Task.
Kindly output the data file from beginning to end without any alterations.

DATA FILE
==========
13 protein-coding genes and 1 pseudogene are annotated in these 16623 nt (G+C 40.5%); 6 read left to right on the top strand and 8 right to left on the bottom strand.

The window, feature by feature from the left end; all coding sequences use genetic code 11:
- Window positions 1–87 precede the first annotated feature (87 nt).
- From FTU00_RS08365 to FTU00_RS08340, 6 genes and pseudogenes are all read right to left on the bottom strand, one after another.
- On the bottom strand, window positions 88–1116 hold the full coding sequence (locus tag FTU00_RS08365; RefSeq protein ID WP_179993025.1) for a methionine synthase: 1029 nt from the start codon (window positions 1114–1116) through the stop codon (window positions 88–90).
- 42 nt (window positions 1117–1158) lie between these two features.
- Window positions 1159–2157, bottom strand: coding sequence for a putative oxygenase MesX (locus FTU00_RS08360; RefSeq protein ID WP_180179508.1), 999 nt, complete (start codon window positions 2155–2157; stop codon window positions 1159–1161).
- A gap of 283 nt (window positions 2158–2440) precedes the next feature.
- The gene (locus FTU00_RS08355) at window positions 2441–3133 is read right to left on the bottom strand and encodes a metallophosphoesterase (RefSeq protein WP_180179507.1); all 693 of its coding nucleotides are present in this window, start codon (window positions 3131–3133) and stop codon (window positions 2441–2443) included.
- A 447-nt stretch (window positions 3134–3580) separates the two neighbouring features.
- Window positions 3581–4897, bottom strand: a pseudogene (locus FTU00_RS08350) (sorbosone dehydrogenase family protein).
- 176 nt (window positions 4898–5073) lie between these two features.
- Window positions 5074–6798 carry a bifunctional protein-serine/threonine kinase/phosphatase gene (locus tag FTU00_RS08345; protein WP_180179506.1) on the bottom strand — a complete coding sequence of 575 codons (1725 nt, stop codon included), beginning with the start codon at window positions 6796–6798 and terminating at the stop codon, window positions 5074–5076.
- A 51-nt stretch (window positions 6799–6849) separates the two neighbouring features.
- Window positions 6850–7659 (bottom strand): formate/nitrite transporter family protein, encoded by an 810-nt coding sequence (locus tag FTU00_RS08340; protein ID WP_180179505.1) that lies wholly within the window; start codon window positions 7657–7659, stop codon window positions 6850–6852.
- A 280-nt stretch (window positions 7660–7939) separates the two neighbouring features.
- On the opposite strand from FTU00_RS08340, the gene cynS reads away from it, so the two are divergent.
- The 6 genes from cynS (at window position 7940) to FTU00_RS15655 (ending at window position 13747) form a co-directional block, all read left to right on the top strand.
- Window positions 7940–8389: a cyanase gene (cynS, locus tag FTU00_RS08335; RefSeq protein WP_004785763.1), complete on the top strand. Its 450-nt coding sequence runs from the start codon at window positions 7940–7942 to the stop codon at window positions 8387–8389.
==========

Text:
13 protein-coding genes and 1 pseudogene are annotated in these 16623 nt (G+C 40.5%); 6 read left to right on the top strand and 8 right to left on the bottom strand.

The window, feature by feature from the left end; all coding sequences use genetic code 11:
- Window positions 1–87 precede the first annotated feature (87 nt).
- From FTU00_RS08365 to FTU00_RS08340, 6 genes and pseudogenes are all read right to left on the bottom strand, one after another.
- On the bottom strand, window positions 88–1116 hold the full coding sequence (locus tag FTU00_RS08365; RefSeq protein ID WP_179993025.1) for a methionine synthase: 1029 nt from the start codon (window positions 1114–1116) through the stop codon (window positions 88–90).
- 42 nt (window positions 1117–1158) lie between these two features.
- Window positions 1159–2157, bottom strand: coding sequence for a putative oxygenase MesX (locus FTU00_RS08360; RefSeq protein ID WP_180179508.1), 999 nt, complete (start codon window positions 2155–2157; stop codon window positions 1159–1161).
- A gap of 283 nt (window positions 2158–2440) precedes the next feature.
- The gene (locus FTU00_RS08355) at window positions 2441–3133 is read right to left on the bottom strand and encodes a metallophosphoesterase (RefSeq protein WP_180179507.1); all 693 of its coding nucleotides are present in this window, start codon (window positions 3131–3133) and stop codon (window positions 2441–2443) included.
- A 447-nt stretch (window positions 3134–3580) separates the two neighbouring features.
- Window positions 3581–4897, bottom strand: a pseudogene (locus FTU00_RS08350) (sorbosone dehydrogenase family protein).
- 176 nt (window positions 4898–5073) lie between these two features.
- Window positions 5074–6798 carry a bifunctional protein-serine/threonine kinase/phosphatase gene (locus tag FTU00_RS08345; protein WP_180179506.1) on the bottom strand — a complete coding sequence of 575 codons (1725 nt, stop codon included), beginning with the start codon at window positions 6796–6798 and terminating at the stop codon, window positions 5074–5076.
- A 51-nt stretch (window positions 6799–6849) separates the two neighbouring features.
- Window positions 6850–7659 (bottom strand): formate/nitrite transporter family protein, encoded by an 810-nt coding sequence (locus tag FTU00_RS08340; protein ID WP_180179505.1) that lies wholly within the window; start codon window positions 7657–7659, stop codon window positions 6850–6852.
- A 280-nt stretch (window positions 7660–7939) separates the two neighbouring features.
- On the opposite strand from FTU00_RS08340, the gene cynS reads away from it, so the two are divergent.
- The 6 genes from cynS (at window position 7940) to FTU00_RS15655 (ending at window position 13747) form a co-directional block, all read left to right on the top strand.
- Window positions 7940–8389: a cyanase gene (cynS, locus tag FTU00_RS08335; RefSeq protein WP_004785763.1), complete on the top strand. Its 450-nt coding sequence runs from the start codon at window positions 7940–7942 to the stop codon at window positions 8387–8389.